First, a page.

orderby1D desc , orderby2A asc, orderby2D desc, orderby3A asc, orderby3D desc


jpaviles
Go to Top of Page

jsmith8858
Dr. Cross Join

USA
7423 Posts

Posted - 12/16/2002 :  11:49:01  Show Profile  Visit jsmith8858's Homepage  Reply with Quote
Quick thought -- you are inserting records into a temp table. This is not the right time to be order'ing! Do it when you SELECT records from the temp table. There is no guarantee the table will store or return records in any particular order unless you sort a SELECT statement.


- Jeff
Go to Top of Page

jpaviles
Starting Member

USA
8 Posts

Posted - 12/16/2002 :  12:02:40  Show Profile  Reply with Quote
The reason I am sorting when I insert into the temp table
is because the next three queries I run from the temp table
don't necessarily have all the fields that are available to sort by..

My next dilema was to figure out how to retain the sort order!!

Even so.. when I do a select on the temp table the data is not sorted.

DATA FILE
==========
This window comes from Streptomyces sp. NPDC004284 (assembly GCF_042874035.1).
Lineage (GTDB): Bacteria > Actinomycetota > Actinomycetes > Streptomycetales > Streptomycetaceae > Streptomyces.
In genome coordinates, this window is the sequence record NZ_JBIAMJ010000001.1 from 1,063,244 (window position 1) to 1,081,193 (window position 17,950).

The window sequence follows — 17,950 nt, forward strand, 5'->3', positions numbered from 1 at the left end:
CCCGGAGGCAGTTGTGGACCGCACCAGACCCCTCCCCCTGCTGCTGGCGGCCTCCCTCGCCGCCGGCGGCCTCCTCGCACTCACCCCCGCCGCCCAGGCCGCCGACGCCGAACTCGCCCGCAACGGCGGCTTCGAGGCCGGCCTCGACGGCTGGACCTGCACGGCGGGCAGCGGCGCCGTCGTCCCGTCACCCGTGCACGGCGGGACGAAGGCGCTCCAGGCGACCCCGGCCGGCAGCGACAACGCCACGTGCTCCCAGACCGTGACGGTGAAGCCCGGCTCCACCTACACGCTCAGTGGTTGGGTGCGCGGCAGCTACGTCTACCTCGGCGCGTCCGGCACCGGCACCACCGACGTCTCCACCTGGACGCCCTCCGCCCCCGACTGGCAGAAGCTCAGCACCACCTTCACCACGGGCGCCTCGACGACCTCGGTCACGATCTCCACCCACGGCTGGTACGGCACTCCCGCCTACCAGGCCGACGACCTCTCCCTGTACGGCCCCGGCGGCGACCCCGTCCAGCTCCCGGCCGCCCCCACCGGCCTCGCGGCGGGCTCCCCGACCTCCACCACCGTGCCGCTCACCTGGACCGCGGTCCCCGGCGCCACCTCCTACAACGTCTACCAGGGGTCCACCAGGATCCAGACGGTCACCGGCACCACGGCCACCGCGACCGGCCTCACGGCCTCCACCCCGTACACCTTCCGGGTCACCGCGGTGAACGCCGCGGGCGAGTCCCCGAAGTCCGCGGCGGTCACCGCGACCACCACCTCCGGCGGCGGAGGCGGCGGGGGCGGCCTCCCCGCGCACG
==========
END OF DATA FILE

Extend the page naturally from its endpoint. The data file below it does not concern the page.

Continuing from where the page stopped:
jpaviles
Go to Top of Page

drifter
Starting Member

USA
8 Posts

Posted - 11/30/2003 :  19:07:26  Show Profile  Visit drifter's Homepage  Reply with Quote
It seems nobody has posted to this thread for nearly a year, but I have found this discussion quite useful. I suspect there is a performance penalty to using this dynamic sort technique, but it definitley makes my code much more maintainable! After tinkering with the suggestions I found in this thread, I finally got my test query working very well with disparate sort field datatypes and selectable sort direction...so I figured I'd share my results with any future visitors trying to decipher this technique. (Hopefully my analysis is correct )

What I found to work best in my situation was to have two input params to my stored proc (both varchar) for the field name to be sorted and the desired sort direction. The guts of the sort are essentially one case statement for each sort direction and field datatype combination followed by the sort direction and separated by a comma. For example: